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Protein Powerhouse: Tomato, Hummus, Sprouts & Quinoa Salad

 

  • Want a bright color salad packed with proteins?
  • Light, easy, prevents muscle cramps & fuels your workout!
  • Over 70% Raw, Gluten-free, Vegan, Packed with Vitamin C and Protein!
  • No Refined Sugar
  • Takes less than 10 minutes to make!

 

Introducing…  Protein Packed and Anti-aging Tomato and Quinoa Salad

(1) c. 1 Bowl of Quinoa

(2) c. 1-2 tomatoes, or 5-10 cherry tomatoes

(3) c. 1 Handful of Alfalfa Sprouts

(4) c. 1 Handful of Dried Cranberries

(5) c. 1 Handful of Raw Almonds

(6) c.  1/2 – 1 Tablespoon of Sesame Oil

(7) c. 1 teaspoon – 1/2 tablespoon of Fresh Lime/Lemon Juice

(8) c. 1/2 – 1 Tablespoon of Hummus (I like Wildwood Organic Hummus)

(9) Himalayan Salt

Preparation (Takes less than 10 minutes to make!):

It’s best if you have cooked quinoa that is leftover from the night before. Otherwise, you will have to add 20 minutes to this recipe to cook the quinoa.

Assuming you already have the cooked quinoa, this recipe will take less than 10 minutes to make.

First chop (2) and (3). Then mix (1) – (3) together.  Add (6), (7), and (8) into salad and stir.  Then, sprinkle (4) and (5) and mix again. Add a pinch of (9) for taste.

Why Tomato?

Tomatoes are also an excellent source of vitamin C, A and K. According to whfoods, tomatoes are a very good source of potassium, vitamin B6, folate,  dietary fiber, manganese, magnesium, niacin, vitamin E, iron, vitamin B1, and phosphorus, protein and copper!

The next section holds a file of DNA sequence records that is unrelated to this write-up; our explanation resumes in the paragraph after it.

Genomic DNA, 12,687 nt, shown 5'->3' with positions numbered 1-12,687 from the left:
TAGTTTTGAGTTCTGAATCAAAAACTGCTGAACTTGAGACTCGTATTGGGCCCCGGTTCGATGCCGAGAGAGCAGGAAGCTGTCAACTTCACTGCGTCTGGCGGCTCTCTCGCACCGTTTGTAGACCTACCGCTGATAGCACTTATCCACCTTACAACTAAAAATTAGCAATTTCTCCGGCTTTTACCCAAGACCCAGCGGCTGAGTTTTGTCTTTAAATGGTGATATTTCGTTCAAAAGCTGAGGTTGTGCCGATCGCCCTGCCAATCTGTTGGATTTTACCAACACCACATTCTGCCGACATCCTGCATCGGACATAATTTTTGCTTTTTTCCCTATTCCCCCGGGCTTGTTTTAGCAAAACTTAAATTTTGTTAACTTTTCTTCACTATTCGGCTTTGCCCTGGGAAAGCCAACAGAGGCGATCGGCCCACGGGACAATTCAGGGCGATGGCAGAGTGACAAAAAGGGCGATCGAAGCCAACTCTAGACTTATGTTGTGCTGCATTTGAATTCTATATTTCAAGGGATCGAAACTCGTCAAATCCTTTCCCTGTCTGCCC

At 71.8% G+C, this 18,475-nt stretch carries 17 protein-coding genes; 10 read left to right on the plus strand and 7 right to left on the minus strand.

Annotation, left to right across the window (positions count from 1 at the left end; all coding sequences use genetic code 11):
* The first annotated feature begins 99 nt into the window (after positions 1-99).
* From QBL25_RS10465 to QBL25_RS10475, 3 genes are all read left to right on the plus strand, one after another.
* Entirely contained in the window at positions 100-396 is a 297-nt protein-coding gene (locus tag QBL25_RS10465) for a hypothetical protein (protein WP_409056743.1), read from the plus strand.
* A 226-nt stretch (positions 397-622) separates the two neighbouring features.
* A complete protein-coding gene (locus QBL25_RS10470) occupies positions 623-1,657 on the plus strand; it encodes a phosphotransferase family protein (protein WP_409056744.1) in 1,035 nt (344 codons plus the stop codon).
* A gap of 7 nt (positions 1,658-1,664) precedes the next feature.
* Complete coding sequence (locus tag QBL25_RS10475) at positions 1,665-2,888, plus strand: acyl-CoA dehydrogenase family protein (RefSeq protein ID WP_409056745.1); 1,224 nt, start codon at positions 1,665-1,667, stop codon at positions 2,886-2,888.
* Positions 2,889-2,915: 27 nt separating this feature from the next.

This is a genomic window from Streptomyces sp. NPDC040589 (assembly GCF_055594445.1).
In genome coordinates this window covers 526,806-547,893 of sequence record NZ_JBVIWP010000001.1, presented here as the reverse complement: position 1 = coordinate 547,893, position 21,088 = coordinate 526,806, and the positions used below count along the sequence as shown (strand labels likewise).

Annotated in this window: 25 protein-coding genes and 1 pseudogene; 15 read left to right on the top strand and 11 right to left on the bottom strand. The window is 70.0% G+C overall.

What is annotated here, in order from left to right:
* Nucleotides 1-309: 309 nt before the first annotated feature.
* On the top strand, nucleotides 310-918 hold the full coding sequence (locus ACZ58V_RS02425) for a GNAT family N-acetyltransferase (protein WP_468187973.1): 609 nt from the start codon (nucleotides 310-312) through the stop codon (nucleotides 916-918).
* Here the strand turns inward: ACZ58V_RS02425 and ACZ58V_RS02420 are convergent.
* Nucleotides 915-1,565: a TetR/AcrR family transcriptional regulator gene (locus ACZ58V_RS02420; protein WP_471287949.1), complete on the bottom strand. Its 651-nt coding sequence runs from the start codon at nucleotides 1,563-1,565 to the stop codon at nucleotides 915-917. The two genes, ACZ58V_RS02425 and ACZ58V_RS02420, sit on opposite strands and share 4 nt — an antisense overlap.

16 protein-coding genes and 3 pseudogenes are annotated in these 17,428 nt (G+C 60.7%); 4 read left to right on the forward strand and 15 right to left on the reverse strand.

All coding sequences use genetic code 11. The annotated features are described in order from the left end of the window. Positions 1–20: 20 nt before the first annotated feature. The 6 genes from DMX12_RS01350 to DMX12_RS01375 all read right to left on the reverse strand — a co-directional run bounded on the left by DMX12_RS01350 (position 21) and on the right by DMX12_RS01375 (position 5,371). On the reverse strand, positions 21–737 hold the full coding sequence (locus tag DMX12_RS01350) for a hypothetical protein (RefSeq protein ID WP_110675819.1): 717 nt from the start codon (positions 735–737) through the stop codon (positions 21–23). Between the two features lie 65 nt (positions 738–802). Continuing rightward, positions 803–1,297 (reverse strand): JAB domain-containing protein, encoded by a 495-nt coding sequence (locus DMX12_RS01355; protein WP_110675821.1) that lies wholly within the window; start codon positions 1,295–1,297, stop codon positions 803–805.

Tomatoes are rich in carotenoid,  protecting cells and tissues from free radicals and oxidative damage which accelerates aging.

Why Quinoa?

Quinoa contains high protein content, and its lysine and isoleucine content allows the protein in quinoa to serve as a completeprotein sourceThis means that quinoa has the amino acids your body needs and can help you rebuild muscles especially after a strenuous workout.

Why Raw Almonds?

Protein Powerhouse! According to whfoods.com, a quarter-cup of almonds contains 7.62 grams—more protein than is provided by the typical egg, which contains 5.54 grams.

Almonds are a very good source of vitamin E, manganese, and a good source of magnesium, copper, riboflavin (vitamin B2), and phosphorus.

The vitamin E found in almonds can provide antioxidant action, and almond’s monounsaturated fats can lower LDL cholesterol.

Magnesium and potassium also help with muscle cramps.  

Why Alfalfa Sprouts?

According to USDA, alfafa sprout is also a great source of protein, Vitamin A, Niacin and Calcium, and a very good source of Dietary Fiber, Vitamin C, Vitamin K, Thiamin, Riboflavin, Folate, Pantothenic Acid, Iron, Magnesium, Phosphorus, Zinc, Copper and Manganese.

Why Humus?

I didn’t have time to make my own humus so I used Wildwood’s Smoked Jalapeno & Garlic humus because it is slightly spicy and unlike many other humus I’ve tried, it isn’t sour. The texture of the humus is also smooth and thick.

Humus is also a protein powerhouse! According to whfoods.com, humus is good source of heart-healthy folate, muscle-building protein, digestive-supportive dietary fiber, antioxidant-promoting copper, and energy-producing phosphorus and iron…a.k.a. this  a great food to fuel your workout!

I also really like the humus from Mana !

Why Sesame Oil?

Not only is sesame oil a good source of minerals such as copper, manganese, magnesium, calcium, iron, phosphorus, selenium and zinc, it tastes amazing and goes well with hummus, giving it an Asian-fusion zing.

-Nicole

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How was your experience with this recipe? ;)

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Thank you for reading and contributing here.

Hope this gives you lots of protein power!

P.S. Feel free to sprinkle some sesame seeds on the salad!